Login Screens - Backgrounds & Buttons

Arend Pryor
A free video tutorial from Arend Pryor
Top Rated Instructor, Sketch, Web & Mobile Design, & Health
4.2 instructor rating • 8 courses • 39,510 students

Learn more from the full course

Hands-On Sketch Masterclass - Learn Web and Mobile Design

Master Sketch for Mobile, Website and Logo design. Popular plugins, challenging projects and resources.

15:45:20 of on-demand video • Updated May 2018

  • Master one of the hottest programs for graphic design
  • Obtain the skills and confidence to create app screens, logos and webpages
  • Learn about plug-ins and boost your productivity
  • Export your designs and send to clients or developers
  • Test your skills with design challenges and assignments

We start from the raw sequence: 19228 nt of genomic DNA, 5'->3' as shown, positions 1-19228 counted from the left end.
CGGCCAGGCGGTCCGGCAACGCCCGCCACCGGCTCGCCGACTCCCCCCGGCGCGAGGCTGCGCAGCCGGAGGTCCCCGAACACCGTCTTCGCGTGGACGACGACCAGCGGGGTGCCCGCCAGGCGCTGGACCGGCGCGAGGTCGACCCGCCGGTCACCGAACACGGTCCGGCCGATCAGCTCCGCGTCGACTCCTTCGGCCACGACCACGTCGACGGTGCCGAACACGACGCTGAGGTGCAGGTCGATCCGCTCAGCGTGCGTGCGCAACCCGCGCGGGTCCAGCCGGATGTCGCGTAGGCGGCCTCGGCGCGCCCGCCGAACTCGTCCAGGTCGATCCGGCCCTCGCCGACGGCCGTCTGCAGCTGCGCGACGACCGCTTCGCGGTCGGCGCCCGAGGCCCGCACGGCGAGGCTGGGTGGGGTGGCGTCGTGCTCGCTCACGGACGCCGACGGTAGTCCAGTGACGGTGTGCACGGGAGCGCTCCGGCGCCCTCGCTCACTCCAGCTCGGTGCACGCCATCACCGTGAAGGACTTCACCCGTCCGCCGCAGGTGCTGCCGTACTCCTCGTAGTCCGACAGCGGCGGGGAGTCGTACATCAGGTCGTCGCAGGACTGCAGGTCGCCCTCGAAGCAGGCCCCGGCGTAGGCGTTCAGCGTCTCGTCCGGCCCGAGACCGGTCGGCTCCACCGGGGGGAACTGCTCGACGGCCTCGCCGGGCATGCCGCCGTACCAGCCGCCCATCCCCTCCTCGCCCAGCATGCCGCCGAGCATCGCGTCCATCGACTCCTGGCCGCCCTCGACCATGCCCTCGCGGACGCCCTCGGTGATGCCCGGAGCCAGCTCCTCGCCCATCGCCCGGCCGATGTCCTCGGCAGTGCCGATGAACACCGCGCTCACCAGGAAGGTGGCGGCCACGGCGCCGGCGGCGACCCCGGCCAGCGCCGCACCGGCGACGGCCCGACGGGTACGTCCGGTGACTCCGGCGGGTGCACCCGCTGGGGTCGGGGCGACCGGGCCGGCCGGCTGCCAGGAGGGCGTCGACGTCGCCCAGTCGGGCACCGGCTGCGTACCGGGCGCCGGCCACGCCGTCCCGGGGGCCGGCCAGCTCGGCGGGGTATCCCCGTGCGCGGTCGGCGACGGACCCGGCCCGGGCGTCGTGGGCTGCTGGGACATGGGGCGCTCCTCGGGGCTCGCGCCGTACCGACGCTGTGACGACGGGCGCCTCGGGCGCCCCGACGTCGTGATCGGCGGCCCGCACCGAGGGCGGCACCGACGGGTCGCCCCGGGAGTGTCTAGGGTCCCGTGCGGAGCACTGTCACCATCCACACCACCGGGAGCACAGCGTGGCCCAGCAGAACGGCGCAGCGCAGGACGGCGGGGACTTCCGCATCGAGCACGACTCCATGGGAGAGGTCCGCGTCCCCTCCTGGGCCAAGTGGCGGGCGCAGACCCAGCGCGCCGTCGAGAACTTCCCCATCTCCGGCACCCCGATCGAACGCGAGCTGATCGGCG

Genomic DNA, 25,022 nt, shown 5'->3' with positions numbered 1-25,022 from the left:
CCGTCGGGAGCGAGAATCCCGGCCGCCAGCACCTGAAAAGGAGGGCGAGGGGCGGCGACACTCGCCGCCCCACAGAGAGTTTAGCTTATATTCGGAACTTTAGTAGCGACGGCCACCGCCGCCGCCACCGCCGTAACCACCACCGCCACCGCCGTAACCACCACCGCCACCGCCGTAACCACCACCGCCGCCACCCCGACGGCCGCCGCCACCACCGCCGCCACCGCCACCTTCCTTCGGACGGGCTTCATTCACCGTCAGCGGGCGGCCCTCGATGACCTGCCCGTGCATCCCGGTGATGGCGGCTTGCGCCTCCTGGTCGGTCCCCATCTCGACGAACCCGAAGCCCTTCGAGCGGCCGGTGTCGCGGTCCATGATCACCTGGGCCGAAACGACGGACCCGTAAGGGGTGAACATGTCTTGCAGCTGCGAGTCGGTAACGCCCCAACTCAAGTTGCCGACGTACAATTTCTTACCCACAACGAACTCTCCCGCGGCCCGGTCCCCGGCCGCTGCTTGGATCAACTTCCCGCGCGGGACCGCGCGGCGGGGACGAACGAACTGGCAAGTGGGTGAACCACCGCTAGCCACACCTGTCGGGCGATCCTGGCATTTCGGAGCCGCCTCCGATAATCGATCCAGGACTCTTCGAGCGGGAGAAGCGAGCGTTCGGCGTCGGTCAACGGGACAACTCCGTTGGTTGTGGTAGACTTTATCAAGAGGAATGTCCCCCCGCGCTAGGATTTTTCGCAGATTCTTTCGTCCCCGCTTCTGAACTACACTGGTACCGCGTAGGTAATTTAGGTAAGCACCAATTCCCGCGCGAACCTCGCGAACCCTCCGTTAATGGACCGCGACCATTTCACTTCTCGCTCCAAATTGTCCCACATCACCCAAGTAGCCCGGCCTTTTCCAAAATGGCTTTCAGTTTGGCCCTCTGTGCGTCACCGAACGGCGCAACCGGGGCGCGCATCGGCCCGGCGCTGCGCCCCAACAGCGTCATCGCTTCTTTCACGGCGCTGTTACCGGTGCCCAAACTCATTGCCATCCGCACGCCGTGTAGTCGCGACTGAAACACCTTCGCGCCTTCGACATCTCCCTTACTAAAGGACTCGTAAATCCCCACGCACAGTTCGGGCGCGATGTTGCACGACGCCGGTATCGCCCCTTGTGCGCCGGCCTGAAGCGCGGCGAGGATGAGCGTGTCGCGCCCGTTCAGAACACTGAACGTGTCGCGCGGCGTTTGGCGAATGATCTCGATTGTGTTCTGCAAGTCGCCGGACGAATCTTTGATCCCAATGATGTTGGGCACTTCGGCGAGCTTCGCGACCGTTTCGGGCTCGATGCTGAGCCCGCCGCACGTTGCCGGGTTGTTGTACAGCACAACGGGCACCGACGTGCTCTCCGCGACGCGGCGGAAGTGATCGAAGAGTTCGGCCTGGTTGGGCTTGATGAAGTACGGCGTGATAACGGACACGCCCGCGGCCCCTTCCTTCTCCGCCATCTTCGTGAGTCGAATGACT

English [Auto] So in this first video we're going to be talking about various types of graphic backgrounds. I'm going to run through a few different types of buttons. Go ahead and jump in a sketch. Make it happen. So I've got some examples here that we're going to use. You probably noticed the first one from the last video. Really cool background. I'm definitely a sucker for graphic backgrounds I like the the big photos that are nice and clear and look really cool some of the blurred backgrounds are nice too. Anyway before we get started on that because I'm using now I want to give attribution to the guy who created this screen names. Tamala maybe that's a nickname. No idea. Don't know him personally. Find him at Samoa dot com if you want to look him up. So graphic background what I've got here is just a rectangle drawn out same shape as this or seeing it same size. And I'm going to just drag one of these over the top of it and apply a mask in order to get that graphic backgrounds so I'll take this first one I get over here. I'll come over here into my layers panel and hold down command and choose my rectangle so I've got those two selected and then I'll come up here and click mask. So there is my background if I want to play around with it at this point I'll just come in here like that down arrow. Select my image and you'll see the outline is still here. And I can begin to manipulate it. I can drag it up I can drag it down. I can click over here on the side. Hold down Shift definitely one whole downshifts you keep proportions and you start resizing you don't want to go too far and you're going to see your background. Right right about there is a good turn that one off for a minute and let's drag this guy in here and you can actually apply that same line. I'll take this road wall paper drag it within my folder and that will automatically apply that mask to this image so I can kind of switch back and forth to see what I like better. And Same deal here. I can just grab it move it around and manipulate it as I see fit. Now with this select and I can also if that's a little too bright I can come over here into the inspector recolor adjust I can drop the brightness down a little bit. Play around with different colorings you can apply some blur which we'll talk about later but you get the basic idea. Now what you don't want to do is take an image. That's way too small. It will add this one here. Many group will drop that into the fold or just like we did before. So the mask is applied automatically and now we start stretching this out and hold down shift and just try to get it to the same proportions. It's going to start getting way pixellated depending on the image you grab. And it's just not going to look as good. So when you're looking for images you really want to find something that's nice and big that's going to be bigger than the art board that you're looking for. Are you going to be using so that it can be kind of scaled down and you don't have to scale up that's really going to mess up your image quality. So I'll remove that. Let's stick with the stargazing portion. Let me move this over a little bit. Keep it all to the side. Now let's go ahead and start creating some buttons. So what we have here are some kind of Halliburton's with some text in the middle and to get that same effect of a hit are a rectangle on my keyboard so I can draw one out. Don't worry about the exact proportions but I'll draw out something like that. Let's get it centered. So I'll just move it until I see my my grid line there and I know that I'm centered case I'll keep that. Now I'm going to come in to duplicate that. And what I want to do is change the color of this. If you look in the layers panel I have a rectangle copy selected. So this is my original. This is the one I just created by hitting command D. Come over here. I like to change the fill color just so I can see what I'm doing and what I'm going to do. If I can do it I'll select that zoom in a bit and I'll start subtracting over here and the inspector and I could go about this a few different ways you can grab a quarter you can start resizing and see just how thick you want it. You can hold down all shift with these kind of rectangles it doesn't do it really proportionately. So I don't like to do that but do as I'll start subtracting the width here and I'll figure out just how thick of a border I want all the way around my button so maybe zoom out a little bit and see you know does that look good. Is that a border that I can work with. I think that's pretty good. Maybe go a little bit more so I win about that start over. So one two three four I went about four pixels so I'll double that to account for the other side as well. One two three four and then I'll do the same thing for the height so I'll just subtract eight. One two three four five six seven eight. So now when I take this top top shape and center it this is the border that I'm going to want around the outside edge and it's not set in stone you can always go back and change it later if it ends up being a little too thick a little too thin. What have you now in order to get that seat through effect. I have two shapes here in my layers panel I'm going to select them both. So hold down shift. So like those. And I'm going to choose subtract. Now talked about this in the basic section. The shape on top is going to subtract from the shape underneath. So there we go. It just kept the outside border. If I want to change that further I can come over here in my layers panel shoes and rectangle copier whatever the one is on top and I can start manipulating that and make it bigger make it smaller what ever i want. All right so we've got that let's go ahead and put some text in there. We probably want to change the color. This one is a little bit thicker than what they have over there. So if you wanted to change it you definitely could I'll change the color to maybe all the way white and just to go for a bit of an effect I think I'll drop the opacity down a little bit. But I can see kind of see through here. They can make out the shadow of the kid to give it that hollow button feel. Hit t for text and will put some text in here. Sign in with the white caps lock and you got to spell it right. Sign in with Twitter. Center and wherever you want to put it. OK now that I've got that and because I'm going to duplicate this I want to make sure that when I duplicate my text that it's set up the way I want it to I don't want to have to reposition if I have it at the right distance here but to hold down and see just how far it is from the edge. Looks like I've got maybe 28 maybe I want to do it like 20 pixels. I want to keep it consistent. What I don't want to do with my text is have the alignment centered because when I duplicate this whole at all click and drag out a copy. When I type something else in here the scale it's not going to be center or it's not going to be left alone like this one is. So now if I delete that get out of here if I select this and I start with left the line text which is what I want when I come in. Draga I copy down and I edit this it will stay aligned just like it wasn't before and little bit less work for me in the long run. So working smarter not harder. All right so we've got this little icon here. Let's go ahead and create that real quick. Not too difficult. It zoomed way in here and hit Elford line. Draw something out let's go 17 in length. Thicken it up to get to them and to remove that point five on here on the x coordinate. Just to keep it make it easier to align it Elford line again. Draw this one out get it to 17 as well. Bump it up to two here for the thickness you'll see that this is at point five sometimes that will cause an issue with getting things aligned. Here we go. OK so now I've got this pretty much the way I want it let's select both of these guys I'm home down shift clicking both. I mean a hit command a group it let's call this era cats arrow icon click or rotate ring around or go enter. Get it centered. Zoom out of it. So now just like we did before we could take this icon and we can drop the opacity down just a little bit just to stick with that halo feel. Details like that are definitely important we'll do the same thing with our text here. We kept thinking it up if we want to you I think I'll just leave it drop the opacity down just a little bit. All right so now we have a button let's go ahead and group all of this just so we can reuse it. I'm holding down shift and selecting all my elements here. I hit command g to group it call this sign in button and now we're going to duplicate that so command d duplicate the whole thing and we can just move it down and hold it down shift and using my arrow key. And I can go in and edit this text because we've got the alignment the way we want it all change just the password that you got to have all caps. There we go. So minimal work. We already have the opacity set like we like it. We have the icon here and we got our text format of the way we want it. So there you go there's your Halliburton's. All right so now what about some of the other types of buttons. I'm going to keep what I have here and I'll hold down. All right I got a copy of this. So what about if you wanted a solid color background button. So probably actually just delete this. Let's draw a new one. So I might have something over here and let's get the same dimensions here. Got 83 by for 69 469 this change just 83 not 83 but 83. Pick a color that we like add some text get that centered. So a lot of different options and then we can just make this bold. Now depending on the color you select for your background might be hard to see your text. So you have to think about that kind of stuff. If we did have that bright color and we wanted to go with that we could take our text here. And one way around that is you could add in a shadow that would allow you to see a little bit more and add a little bit of an x value y value just to make it a little more readable. Increase the size a little bit. So there's another type of button. If you wanted something with rounded corners come up here to the radius we could do a radius of three. So it has slightly rounded corners. You can get a little bit more of five 10 is a pretty nice look. The thing I would say is that be consistent with your book. And so if I was going to have this button on the screen and maybe it doesn't say sign and maybe it's something else I would keep it consistent with the way I'm doing my other buttons so I probably have Halliburton as well or at least at the very least I'm going to use a colored background on this. I would make this either make them all have rounded corners or all have straight edge corners. Another style of button that I see that I really like if you use it consistently is to let's just bump up the radius all the way so it's a rounded to a radius of 50 and we'll set the color to do a linear gradient. Let's do it. Left to right. He's one of these redetermine gradients. That's ugly. That's not too bad. Let's move this over this way over that way. So gradient button you could have different buttons here. You could have this as well as some solid color buttons like those as well. Those are pretty cool. Another thing I like stepping back for a minute to our other design. Back back back spring a radius back down to about 10 is adding a little bit more detail to your button. What do I mean by that. Well let's zoom in here a bit. Let's add a shadow to the background. That's nice. So right now we just have a shadow of two for a Y and the Y is going to push from the top down. So as I increase my y it's going to get darker there. I missed it too. I'll add it to for the X which is going to push it from left over to the right. So I got a little more detail there. Very subtle change but very nice. Another thing you can do to add a little bit of complexity make it a little more detailed is an inner shatter. So I will Let's see how do we want to do this. I'll use the same color but then light it up just a little bit before I do. Let's get the the x and y values and then do a two and two to keep it consistent with a shadow on the bottom. You can do that to have kind of a beveled look. But what I'm going for is something a little bit different. I'll drop the blurred down to nothing. Well select our color here. I'm going to choose this color but I'm going to lighten it up so I'll grab and move it over till it starts getting a little bit wider. Two lights can bump this up a little bit more zoom out. So now you have a button with a little bit more feel a little bit more detail I should say than just a standard solid block button. So there's definitely added details you can add to your bones to make them stand out just a little bit more and that's just one example. All right so we've talked about quite a few different types of buttons. We went over a graphic backgrounds and the do's and don'ts there and I think he got a good idea of different ways to create your buttons and add details and things you can do to change them around and make him stand out. That's it for this video. And I will see you in the next.